In left-hander Andrew Heaney, the Angels acquired one of the best young pitchers in the game and continued general manager Jerry DiPoto's work of collecting quality arms. He surrendered second baseman Howie Kendrick, a fan favorite, but Heaney was simply one of those special talents too good to pass up. The Angels already had the best record in the majors, and Heaney's arrival positions them to to remain a playoff team for awhile longer.
With the earlier acquisitions of Josh Donaldson, Russell Martin and Michael Saunders, the Blue Jays got their heavy lifting out of the way before the Winter Meetings. They would like to add to their bullpen and have been monitoring both the free-agent and trade markets. They seem likely to do something, but the Blue Jays have already had a nice off-season.
The Yankees had a quiet week at the Winter Meetings, but had far less urgency after getting shortstop Didi Gregorius and left-handed reliever Andrew Miller last week. General manager Brian Cashman would like to add a third baseman and a starting pitcher, but seems uninterested in getting into a bidding war.
One bat down, one to go. Nelson Cruz is an excellent addition to a lineup that needed help for Robinson Cano. Now Mariners general manager Jack Zduriencik would like to find another, with Melky Cabrera drawing some interest. The Mariners also deepened their rotation by acquiring left-hander J.A. Happ from the Blue Jays last week.
To bring A.J. Burnett back to the Pirates is a huge get. Pittsburgh also re-signed Francisco Liriano, and if Edison Volquez follows, they'll be positioned to compete again. General manager Neal Huntington is always shopping for offense, but Burnett and Liriano are a large step toward contending again in 2015.
Six pitchers have arrived. Cuban slugger Yasmany Tomas has been signed. Wade Miley and Miguel Montero are among the players departing. So if being aggressive counts for something --- and it does -- the Diamondbacks are shifting personnel, and, they hope, their talent level. For the short term, they are looking for a catcher, but with young players dotted all over the roster, 2015 will be fascinating to watch unfold.
Ross Detwiler, acquired from the Nationals, is not the dramatic addition to the starting rotation some thought Rangers general manager Jon Daniels would make. But he's a serviceable 28-year-old left-hander who should fit nicely into a thin rotation. With the re-signing of Colby Lewis, the Rangers are in position to compete if Yu Darvish and Derek Holland are healthy.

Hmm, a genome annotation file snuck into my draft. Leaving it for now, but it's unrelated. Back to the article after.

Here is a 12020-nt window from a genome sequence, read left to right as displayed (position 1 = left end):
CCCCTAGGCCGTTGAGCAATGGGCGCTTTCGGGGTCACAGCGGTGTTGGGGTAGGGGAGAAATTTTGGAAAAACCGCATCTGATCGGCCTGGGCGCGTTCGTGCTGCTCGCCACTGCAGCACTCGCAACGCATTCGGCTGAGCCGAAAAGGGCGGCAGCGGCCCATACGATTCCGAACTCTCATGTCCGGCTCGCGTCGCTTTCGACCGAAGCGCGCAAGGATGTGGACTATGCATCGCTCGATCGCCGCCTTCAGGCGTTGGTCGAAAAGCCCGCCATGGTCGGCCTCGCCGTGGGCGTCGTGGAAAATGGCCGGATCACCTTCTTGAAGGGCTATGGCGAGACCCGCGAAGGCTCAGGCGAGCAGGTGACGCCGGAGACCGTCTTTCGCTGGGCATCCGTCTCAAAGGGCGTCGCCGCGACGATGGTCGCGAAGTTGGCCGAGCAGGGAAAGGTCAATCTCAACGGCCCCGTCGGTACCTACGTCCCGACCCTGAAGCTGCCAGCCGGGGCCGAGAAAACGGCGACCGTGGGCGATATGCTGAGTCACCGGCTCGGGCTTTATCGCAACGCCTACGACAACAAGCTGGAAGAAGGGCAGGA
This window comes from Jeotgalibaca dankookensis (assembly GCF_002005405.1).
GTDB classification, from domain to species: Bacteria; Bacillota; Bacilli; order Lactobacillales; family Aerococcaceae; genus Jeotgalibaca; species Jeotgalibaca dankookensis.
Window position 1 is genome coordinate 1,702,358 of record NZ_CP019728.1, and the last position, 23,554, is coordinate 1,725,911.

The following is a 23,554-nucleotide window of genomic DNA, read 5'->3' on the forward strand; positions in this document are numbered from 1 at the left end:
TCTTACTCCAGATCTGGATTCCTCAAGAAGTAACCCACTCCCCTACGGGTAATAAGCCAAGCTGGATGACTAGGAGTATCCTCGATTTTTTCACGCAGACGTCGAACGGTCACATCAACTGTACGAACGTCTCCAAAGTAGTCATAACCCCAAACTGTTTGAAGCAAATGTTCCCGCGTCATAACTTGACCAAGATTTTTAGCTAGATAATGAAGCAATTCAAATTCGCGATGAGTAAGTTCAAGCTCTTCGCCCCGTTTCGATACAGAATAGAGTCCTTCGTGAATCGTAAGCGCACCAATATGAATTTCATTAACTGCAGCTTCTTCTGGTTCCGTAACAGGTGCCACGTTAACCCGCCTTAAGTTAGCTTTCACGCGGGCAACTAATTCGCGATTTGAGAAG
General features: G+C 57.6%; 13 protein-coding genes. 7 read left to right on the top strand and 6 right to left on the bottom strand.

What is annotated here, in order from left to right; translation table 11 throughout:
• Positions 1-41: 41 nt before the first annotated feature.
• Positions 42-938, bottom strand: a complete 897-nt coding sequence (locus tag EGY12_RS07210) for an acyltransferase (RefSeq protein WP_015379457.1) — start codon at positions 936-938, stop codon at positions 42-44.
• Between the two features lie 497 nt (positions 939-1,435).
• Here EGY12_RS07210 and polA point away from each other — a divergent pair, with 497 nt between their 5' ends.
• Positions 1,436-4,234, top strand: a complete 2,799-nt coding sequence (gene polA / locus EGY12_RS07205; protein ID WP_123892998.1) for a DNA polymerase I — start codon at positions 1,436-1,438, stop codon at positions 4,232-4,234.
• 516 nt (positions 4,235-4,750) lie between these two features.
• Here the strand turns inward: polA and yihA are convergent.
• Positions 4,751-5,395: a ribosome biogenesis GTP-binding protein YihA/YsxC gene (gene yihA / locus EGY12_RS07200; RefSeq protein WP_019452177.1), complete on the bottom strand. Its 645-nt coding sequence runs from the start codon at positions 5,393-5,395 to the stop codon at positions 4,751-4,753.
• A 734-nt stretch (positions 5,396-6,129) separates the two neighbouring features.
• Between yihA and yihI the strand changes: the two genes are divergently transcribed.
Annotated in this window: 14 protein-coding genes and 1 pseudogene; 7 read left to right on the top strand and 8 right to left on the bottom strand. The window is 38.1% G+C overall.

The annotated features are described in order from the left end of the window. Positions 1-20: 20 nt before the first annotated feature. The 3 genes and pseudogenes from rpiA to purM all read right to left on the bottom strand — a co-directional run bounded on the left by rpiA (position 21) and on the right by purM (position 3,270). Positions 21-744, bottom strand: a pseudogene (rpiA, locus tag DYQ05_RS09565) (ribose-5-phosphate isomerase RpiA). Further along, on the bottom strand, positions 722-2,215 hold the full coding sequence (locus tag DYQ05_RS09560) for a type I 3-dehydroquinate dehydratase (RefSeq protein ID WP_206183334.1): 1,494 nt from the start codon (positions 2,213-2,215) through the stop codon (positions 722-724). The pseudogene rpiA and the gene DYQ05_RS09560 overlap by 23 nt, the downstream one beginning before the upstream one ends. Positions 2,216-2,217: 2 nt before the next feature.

Solid week for the Twins with the signing of right-hander Ervin Santana, a durable, affordable starter. General manager Terry Ryan earlier had added veteran right fielder Torii Hunter to the mix. Ryan would still like to add to the pitching, but Santana is a step in the right direction.
Brandon Moss is an impact acquisition and will add depth and power to the Indians lineup. But they still need pitching, and that'll be general manager Chris Antonetti's challenge as the free-agent market shakes out and bargains become available.
With the hiring of manager Kevin Cash and with new general manager Matt Silverman settling into the job, the Rays have now turned their attention to seeing if their are bargains available to upgrade their roster. With a solid pitching staff already in place and with money tight, the Rays probably won't do much more. But Cash and Silverman appear to have a chance to keep the franchise's momentum going in the wake of the departures of Joe Maddon and Andrew Friedman.
General manager Walt Jocketty positioned the Reds nicely from a payroll standpoint by trading Alfredo Simon to the Tigers and Mat Latos to the Marlins, both for young players. Now he begins the process of attempting to find affordable offensive help. He'll be patient in sorting through his options. If his core guys can stay on the field, the Reds have a chance to contend whether he does anything else or not.